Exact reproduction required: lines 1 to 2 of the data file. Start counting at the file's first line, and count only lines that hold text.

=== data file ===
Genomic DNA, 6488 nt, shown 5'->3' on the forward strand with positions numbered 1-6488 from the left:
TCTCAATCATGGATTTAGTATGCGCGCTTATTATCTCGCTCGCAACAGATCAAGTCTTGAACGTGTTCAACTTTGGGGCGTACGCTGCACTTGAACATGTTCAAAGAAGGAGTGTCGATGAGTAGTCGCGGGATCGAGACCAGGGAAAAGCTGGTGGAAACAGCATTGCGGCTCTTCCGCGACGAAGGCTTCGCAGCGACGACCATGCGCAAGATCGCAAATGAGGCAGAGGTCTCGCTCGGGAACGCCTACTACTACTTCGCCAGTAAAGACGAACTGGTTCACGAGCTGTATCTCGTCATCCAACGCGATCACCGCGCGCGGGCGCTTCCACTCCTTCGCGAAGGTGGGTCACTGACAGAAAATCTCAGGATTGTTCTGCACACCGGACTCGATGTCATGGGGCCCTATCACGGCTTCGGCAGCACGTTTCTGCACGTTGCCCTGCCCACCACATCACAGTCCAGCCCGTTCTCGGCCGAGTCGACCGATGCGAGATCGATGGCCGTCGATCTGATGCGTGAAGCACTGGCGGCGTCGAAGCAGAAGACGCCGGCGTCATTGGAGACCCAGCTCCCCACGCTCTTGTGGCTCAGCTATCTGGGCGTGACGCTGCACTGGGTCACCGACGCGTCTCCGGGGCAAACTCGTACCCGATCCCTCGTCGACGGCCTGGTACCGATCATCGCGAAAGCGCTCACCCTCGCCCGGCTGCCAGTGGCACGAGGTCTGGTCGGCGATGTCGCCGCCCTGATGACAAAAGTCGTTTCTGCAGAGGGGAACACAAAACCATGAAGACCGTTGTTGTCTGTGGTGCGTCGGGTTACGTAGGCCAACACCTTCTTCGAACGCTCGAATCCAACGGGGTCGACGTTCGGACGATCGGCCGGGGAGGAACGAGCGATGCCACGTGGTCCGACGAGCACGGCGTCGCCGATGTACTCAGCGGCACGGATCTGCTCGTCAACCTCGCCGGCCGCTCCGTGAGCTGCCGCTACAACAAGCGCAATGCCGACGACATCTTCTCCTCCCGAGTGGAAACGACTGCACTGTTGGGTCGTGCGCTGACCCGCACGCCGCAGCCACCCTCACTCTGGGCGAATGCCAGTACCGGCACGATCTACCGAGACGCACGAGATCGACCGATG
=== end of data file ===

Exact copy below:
Genomic DNA, 6488 nt, shown 5'->3' on the forward strand with positions numbered 1-6488 from the left:
TCTCAATCATGGATTTAGTATGCGCGCTTATTATCTCGCTCGCAACAGATCAAGTCTTGAACGTGTTCAACTTTGGGGCGTACGCTGCACTTGAACATGTTCAAAGAAGGAGTGTCGATGAGTAGTCGCGGGATCGAGACCAGGGAAAAGCTGGTGGAAACAGCATTGCGGCTCTTCCGCGACGAAGGCTTCGCAGCGACGACCATGCGCAAGATCGCAAATGAGGCAGAGGTCTCGCTCGGGAACGCCTACTACTACTTCGCCAGTAAAGACGAACTGGTTCACGAGCTGTATCTCGTCATCCAACGCGATCACCGCGCGCGGGCGCTTCCACTCCTTCGCGAAGGTGGGTCACTGACAGAAAATCTCAGGATTGTTCTGCACACCGGACTCGATGTCATGGGGCCCTATCACGGCTTCGGCAGCACGTTTCTGCACGTTGCCCTGCCCACCACATCACAGTCCAGCCCGTTCTCGGCCGAGTCGACCGATGCGAGATCGATGGCCGTCGATCTGATGCGTGAAGCACTGGCGGCGTCGAAGCAGAAGACGCCGGCGTCATTGGAGACCCAGCTCCCCACGCTCTTGTGGCTCAGCTATCTGGGCGTGACGCTGCACTGGGTCACCGACGCGTCTCCGGGGCAAACTCGTACCCGATCCCTCGTCGACGGCCTGGTACCGATCATCGCGAAAGCGCTCACCCTCGCCCGGCTGCCAGTGGCACGAGGTCTGGTCGGCGATGTCGCCGCCCTGATGACAAAAGTCGTTTCTGCAGAGGGGAACACAAAACCATGAAGACCGTTGTTGTCTGTGGTGCGTCGGGTTACGTAGGCCAACACCTTCTTCGAACGCTCGAATCCAACGGGGTCGACGTTCGGACGATCGGCCGGGGAGGAACGAGCGATGCCACGTGGTCCGACGAGCACGGCGTCGCCGATGTACTCAGCGGCACGGATCTGCTCGTCAACCTCGCCGGCCGCTCCGTGAGCTGCCGCTACAACAAGCGCAATGCCGACGACATCTTCTCCTCCCGAGTGGAAACGACTGCACTGTTGGGTCGTGCGCTGACCCGCACGCCGCAGCCACCCTCACTCTGGGCGAATGCCAGTACCGGCACGATCTACCGAGACGCACGAGATCGACCGATG